PSLE is "probably the most fair system" for students: Ong Ye Kung
Ong Ye Kung says Education Ministry will go on making changes for the better
The Primary School Leaving Examination (PSLE) is far from perfect but has survived for valid reasons, Education Minister Ong Ye Kung said in Parliament yesterday.
"I will admit, PSLE is far from a perfect system and it does add stress sometimes on parents and students... But it happens also to be the most meritocratic, and probably the most fair of all imperfect systems," he said.
"If we scrap it, whatever we replace it with to decide on secondary school postings, I think is likely to be worse."
The issue of high-stakes examinations like the PSLE figured in an impassioned Parliamentary debate on education for the future.
More than a dozen MPs and NMPs spoke in support of the need to ensure accessible, inclusive and lifelong education for all and presented a variety of proposals and suggestions, including scrapping the PSLE and reducing class sizes (see report below).
While the Ministry of Education (MOE) will continue to make changes for the better, Mr Ong said, some sacred cows should not be slaughtered.
"MOE will take in all the views and suggestions raised inside and outside of this House and consider them. Some we will implement, some may take time to implement. Others involve trade-offs and we may decide not to implement them for the time being," he added.
On scrapping the PSLE, Mr Ong said alternative systems he had come across in Switzerland and Hong Kong, which do not have a PSLE equivalent, led to a thriving private school sector, benefiting the rich.
He had also consulted the Chinese Development Assistance Council, a self-help group that has a tutoring programme.
The majority of volunteers were against ending the PSLE. They said the exam can motivate students to work hard and there are resources to support the children.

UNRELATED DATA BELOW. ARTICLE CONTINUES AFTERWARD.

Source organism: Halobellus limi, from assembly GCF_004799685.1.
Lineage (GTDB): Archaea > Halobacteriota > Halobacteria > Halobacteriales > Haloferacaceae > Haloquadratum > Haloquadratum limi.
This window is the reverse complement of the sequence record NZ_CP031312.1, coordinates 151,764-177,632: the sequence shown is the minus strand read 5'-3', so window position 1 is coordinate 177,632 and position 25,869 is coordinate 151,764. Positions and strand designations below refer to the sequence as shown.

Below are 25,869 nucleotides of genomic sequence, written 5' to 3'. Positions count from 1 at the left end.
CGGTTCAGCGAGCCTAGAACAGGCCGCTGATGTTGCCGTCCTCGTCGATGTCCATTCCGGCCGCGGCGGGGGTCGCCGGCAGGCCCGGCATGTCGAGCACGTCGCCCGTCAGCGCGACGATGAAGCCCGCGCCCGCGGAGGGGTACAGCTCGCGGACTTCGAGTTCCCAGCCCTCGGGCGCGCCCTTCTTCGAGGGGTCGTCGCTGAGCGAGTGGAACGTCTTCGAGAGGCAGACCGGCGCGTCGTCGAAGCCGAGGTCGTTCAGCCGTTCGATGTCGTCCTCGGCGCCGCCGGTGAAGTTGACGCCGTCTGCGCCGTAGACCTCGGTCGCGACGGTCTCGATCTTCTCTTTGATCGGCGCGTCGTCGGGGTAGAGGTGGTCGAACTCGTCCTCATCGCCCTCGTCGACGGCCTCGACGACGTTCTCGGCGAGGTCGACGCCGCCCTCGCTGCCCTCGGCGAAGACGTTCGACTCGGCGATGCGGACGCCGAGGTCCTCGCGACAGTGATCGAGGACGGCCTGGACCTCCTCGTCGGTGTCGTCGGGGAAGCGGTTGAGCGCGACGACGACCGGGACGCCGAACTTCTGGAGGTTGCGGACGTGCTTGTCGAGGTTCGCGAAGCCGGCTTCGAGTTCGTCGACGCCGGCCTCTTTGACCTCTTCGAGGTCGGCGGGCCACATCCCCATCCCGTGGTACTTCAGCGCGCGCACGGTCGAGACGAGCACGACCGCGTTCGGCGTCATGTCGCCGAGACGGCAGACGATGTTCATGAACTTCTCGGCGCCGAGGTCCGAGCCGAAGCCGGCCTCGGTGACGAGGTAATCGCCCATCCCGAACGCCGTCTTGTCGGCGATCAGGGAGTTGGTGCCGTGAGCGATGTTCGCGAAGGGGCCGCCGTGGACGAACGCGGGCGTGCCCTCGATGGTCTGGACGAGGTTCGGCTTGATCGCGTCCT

Affluence also gives a leg up to richer students regardless of what system is in place, so it is more important to support the weaker students more rather than scrapping the exam.
"This sacred cow survived for some very valid reasons," Mr Ong said.
"But what I think we need to do, we must do, is to reduce the stakes of this examination. Make it less of a do-or-die examination, that it is so important as if it would determine your whole life, which it doesn't."
He added that one way to do so was to broaden the definition of merit, and not focus narrowly on past academic scores.
MOE had announced that in 2021, PSLE T-scores will be replaced by wider scoring bands and tie-breakers for secondary school postings unrelated to academic results.
On class sizes, Mr Ong said that in the ministry's efforts to "lift the bottom", there are now smaller class sizes for weaker students, citing specialised schools and Normal (Technical) classes, which have a typical student-teacher ratio of 20 to 1.
"We are convinced. With good teachers, smaller class sizes help the students."
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